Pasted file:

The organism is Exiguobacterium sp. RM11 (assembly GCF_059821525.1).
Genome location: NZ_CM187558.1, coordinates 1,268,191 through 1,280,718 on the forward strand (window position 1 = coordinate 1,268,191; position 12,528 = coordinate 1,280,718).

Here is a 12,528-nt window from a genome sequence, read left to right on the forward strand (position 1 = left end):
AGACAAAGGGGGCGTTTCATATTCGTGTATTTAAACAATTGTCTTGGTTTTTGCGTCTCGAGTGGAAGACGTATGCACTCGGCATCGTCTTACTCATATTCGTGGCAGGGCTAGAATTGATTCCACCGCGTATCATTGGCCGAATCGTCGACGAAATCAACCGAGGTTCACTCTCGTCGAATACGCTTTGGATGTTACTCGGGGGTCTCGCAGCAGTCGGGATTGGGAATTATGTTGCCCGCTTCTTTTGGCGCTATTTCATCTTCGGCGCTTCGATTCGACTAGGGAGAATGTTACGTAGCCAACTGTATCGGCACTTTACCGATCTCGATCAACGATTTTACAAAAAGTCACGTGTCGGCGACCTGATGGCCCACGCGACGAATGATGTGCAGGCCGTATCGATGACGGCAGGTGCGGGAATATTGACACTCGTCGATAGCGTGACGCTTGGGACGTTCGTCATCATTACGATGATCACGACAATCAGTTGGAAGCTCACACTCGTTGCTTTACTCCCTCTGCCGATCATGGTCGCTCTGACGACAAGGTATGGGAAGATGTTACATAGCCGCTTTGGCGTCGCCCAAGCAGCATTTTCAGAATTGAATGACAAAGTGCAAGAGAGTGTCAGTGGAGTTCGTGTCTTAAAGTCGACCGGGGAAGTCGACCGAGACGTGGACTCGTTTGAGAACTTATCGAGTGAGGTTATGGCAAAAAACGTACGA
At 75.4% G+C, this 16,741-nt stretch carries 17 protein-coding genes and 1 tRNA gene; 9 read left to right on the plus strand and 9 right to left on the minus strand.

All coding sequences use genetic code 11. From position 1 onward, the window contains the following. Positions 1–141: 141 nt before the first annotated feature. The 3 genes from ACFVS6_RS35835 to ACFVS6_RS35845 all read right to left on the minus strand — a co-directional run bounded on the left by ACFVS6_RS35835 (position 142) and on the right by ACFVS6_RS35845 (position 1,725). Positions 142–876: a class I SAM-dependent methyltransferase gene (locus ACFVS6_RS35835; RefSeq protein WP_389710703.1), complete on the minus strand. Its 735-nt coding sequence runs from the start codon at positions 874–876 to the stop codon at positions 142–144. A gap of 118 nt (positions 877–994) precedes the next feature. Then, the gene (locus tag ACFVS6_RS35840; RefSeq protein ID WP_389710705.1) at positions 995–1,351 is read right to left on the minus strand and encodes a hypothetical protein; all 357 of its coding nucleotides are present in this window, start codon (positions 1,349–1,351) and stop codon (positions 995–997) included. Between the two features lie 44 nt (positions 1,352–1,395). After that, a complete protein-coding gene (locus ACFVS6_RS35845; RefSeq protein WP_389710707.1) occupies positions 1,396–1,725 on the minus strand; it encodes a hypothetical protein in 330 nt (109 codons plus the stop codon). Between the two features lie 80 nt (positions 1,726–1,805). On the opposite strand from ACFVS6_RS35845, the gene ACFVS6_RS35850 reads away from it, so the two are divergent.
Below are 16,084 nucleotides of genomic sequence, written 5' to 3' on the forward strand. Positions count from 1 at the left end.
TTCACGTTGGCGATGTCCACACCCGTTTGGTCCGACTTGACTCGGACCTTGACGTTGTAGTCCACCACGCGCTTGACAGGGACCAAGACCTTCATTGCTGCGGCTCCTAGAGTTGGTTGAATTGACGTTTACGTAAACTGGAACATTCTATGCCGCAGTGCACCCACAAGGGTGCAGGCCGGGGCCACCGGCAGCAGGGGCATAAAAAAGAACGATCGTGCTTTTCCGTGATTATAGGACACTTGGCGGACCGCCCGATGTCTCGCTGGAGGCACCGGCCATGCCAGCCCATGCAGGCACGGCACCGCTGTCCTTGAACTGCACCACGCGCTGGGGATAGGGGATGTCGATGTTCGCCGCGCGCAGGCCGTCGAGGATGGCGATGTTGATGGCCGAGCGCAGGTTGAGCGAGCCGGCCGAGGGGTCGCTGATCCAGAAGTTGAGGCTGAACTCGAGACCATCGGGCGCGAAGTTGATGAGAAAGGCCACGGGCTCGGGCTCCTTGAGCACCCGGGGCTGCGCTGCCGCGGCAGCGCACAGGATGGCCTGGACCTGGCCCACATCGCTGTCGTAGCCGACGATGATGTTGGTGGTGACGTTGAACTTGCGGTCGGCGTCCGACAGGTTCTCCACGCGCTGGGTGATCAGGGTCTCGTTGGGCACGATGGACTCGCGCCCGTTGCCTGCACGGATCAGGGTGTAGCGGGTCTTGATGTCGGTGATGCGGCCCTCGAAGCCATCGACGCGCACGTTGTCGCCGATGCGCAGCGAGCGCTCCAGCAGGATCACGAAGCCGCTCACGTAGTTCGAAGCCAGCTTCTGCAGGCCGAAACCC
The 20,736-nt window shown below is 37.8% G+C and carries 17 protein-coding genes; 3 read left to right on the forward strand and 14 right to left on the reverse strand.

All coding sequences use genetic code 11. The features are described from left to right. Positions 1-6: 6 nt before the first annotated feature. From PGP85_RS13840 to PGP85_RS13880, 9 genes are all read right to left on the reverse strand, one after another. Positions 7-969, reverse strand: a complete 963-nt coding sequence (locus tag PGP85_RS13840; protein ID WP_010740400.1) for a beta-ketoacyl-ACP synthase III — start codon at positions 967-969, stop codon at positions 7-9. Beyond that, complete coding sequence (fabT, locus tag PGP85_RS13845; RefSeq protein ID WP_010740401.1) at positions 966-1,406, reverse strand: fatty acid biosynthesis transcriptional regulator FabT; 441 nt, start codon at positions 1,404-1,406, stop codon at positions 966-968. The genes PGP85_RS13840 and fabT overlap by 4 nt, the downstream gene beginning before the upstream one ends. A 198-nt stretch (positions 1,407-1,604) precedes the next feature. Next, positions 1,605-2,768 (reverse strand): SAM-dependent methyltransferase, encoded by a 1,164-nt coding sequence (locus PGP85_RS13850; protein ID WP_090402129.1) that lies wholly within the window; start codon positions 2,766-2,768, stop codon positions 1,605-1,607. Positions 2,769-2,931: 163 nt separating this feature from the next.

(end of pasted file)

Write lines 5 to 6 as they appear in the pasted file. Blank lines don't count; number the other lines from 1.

At 75.4% G+C, this 16,741-nt stretch carries 17 protein-coding genes and 1 tRNA gene; 9 read left to right on the plus strand and 9 right to left on the minus strand.

All coding sequences use genetic code 11. From position 1 onward, the window contains the following. Positions 1–141: 141 nt before the first annotated feature. The 3 genes from ACFVS6_RS35835 to ACFVS6_RS35845 all read right to left on the minus strand — a co-directional run bounded on the left by ACFVS6_RS35835 (position 142) and on the right by ACFVS6_RS35845 (position 1,725). Positions 142–876: a class I SAM-dependent methyltransferase gene (locus ACFVS6_RS35835; RefSeq protein WP_389710703.1), complete on the minus strand. Its 735-nt coding sequence runs from the start codon at positions 874–876 to the stop codon at positions 142–144. A gap of 118 nt (positions 877–994) precedes the next feature. Then, the gene (locus tag ACFVS6_RS35840; RefSeq protein ID WP_389710705.1) at positions 995–1,351 is read right to left on the minus strand and encodes a hypothetical protein; all 357 of its coding nucleotides are present in this window, start codon (positions 1,349–1,351) and stop codon (positions 995–997) included. Between the two features lie 44 nt (positions 1,352–1,395). After that, a complete protein-coding gene (locus ACFVS6_RS35845; RefSeq protein WP_389710707.1) occupies positions 1,396–1,725 on the minus strand; it encodes a hypothetical protein in 330 nt (109 codons plus the stop codon). Between the two features lie 80 nt (positions 1,726–1,805). On the opposite strand from ACFVS6_RS35845, the gene ACFVS6_RS35850 reads away from it, so the two are divergent.